10 November 2021

#DrawnToGeoscience: Embroidering volcanos

Posted by Shane Hanlon

#DrawnToGeoscience is a series of posts by artists who draw about science and explain their process and inspiration while also showcasing their pieces. Learn more about contributing. This week, Emma M Burkett.

Burkett showing off her embroidered sweatshirt. Credit: Emma Burkett.

The journey of my volcano wearable-art began with the inspiration provided by #QuiltYourScience. The idea of sharing my research and passion for all things volcanic through the medium of fabric and thread swirled in my brain for months. While I still look forward to creating a volcanically themed quilt one day, I wanted to capture the voluminous and turbulent eruptive plumes rising above the edifice and the complexity of volcanic plumbing systems forming nested magma webs below the surface of the volcano. For that, I turned to a stockpile of embroidery floss and hoops I inherited from my grandmother and took the leap into this new hobby (#EmbroiderYourScience) to satisfy my little nerd soul. From the beginning, I knew I wanted to share and proudly display my geological passions – even if it may be with folks in the grocery store line. So instead of choosing to embroider on a single piece of fabric, I decided to embroider a cozy sweater so that I may flaunt my eye-catching research wherever I may go.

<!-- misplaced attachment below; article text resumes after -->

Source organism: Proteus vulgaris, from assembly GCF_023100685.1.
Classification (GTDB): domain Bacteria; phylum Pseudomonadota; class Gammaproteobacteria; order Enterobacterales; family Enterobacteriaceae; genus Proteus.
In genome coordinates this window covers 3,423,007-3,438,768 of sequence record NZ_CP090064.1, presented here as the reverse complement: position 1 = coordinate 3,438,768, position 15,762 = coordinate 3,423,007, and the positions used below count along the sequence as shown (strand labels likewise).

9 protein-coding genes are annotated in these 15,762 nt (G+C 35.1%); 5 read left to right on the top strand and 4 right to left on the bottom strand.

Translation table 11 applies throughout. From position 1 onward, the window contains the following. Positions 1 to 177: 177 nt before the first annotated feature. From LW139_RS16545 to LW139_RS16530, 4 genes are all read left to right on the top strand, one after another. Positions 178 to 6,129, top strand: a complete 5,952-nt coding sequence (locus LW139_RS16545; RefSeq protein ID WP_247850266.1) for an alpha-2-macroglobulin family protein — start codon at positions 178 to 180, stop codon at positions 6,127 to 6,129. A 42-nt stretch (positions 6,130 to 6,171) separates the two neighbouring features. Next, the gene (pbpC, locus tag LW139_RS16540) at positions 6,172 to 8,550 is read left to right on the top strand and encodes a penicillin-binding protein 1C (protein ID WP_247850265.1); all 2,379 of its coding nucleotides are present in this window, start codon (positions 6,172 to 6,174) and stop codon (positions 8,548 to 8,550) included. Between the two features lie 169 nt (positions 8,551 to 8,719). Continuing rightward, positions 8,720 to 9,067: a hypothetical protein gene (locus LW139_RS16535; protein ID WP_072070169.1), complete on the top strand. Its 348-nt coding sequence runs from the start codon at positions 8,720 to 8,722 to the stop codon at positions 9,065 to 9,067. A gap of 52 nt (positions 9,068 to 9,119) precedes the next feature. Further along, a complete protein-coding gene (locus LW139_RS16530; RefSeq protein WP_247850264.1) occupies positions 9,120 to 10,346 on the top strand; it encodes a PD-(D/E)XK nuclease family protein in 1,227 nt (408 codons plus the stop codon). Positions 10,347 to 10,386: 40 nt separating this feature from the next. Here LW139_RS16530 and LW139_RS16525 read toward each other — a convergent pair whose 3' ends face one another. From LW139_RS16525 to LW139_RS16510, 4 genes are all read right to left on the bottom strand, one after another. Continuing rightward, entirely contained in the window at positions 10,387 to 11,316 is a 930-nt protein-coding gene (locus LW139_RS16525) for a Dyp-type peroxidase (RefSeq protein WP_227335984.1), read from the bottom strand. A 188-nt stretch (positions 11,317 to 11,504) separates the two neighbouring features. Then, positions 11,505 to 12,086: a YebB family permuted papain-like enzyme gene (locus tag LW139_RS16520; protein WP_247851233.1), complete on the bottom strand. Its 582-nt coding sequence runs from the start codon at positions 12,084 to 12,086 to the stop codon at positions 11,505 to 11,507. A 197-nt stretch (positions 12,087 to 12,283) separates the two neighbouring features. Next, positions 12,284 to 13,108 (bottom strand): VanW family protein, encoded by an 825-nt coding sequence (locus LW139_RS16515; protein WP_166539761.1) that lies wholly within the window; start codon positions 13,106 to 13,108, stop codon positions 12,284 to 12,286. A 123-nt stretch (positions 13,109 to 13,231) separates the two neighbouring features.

As any volcanologist will tell you, all volcanoes are works of art, inherently breathtaking landmarks rising from the Earth’s surface. Therefore, designing the volcanic edifice would be the easy part for my work of art, but I wanted to reflect all aspects of my research – from using remote sensing to study eruption plumes to geochemistry in the pursuit of understanding magma dynamics. I also wanted to bust the myth of the “straw and balloon” volcanic system that most folks probably picture when imagining the depths of a volcano. My current findings support a series of magma highways connecting a complex system of small pods like cities, emplaced throughout the upper crust, as well as storing slugs of crystal-rich magma like a congested interstate in rush hour traffic. So even if it doesn’t spark a conversation at the farmer’s market, I at least know when I’m roaming around or running errands, someone is going to experience what a real volcano might look like. I hope you enjoy it too!

Emma M Burkett is a PhD student in Natural Resources & Earth Systems Science (NRESS) at the University of New Hampshire. Find her on Twitter and via email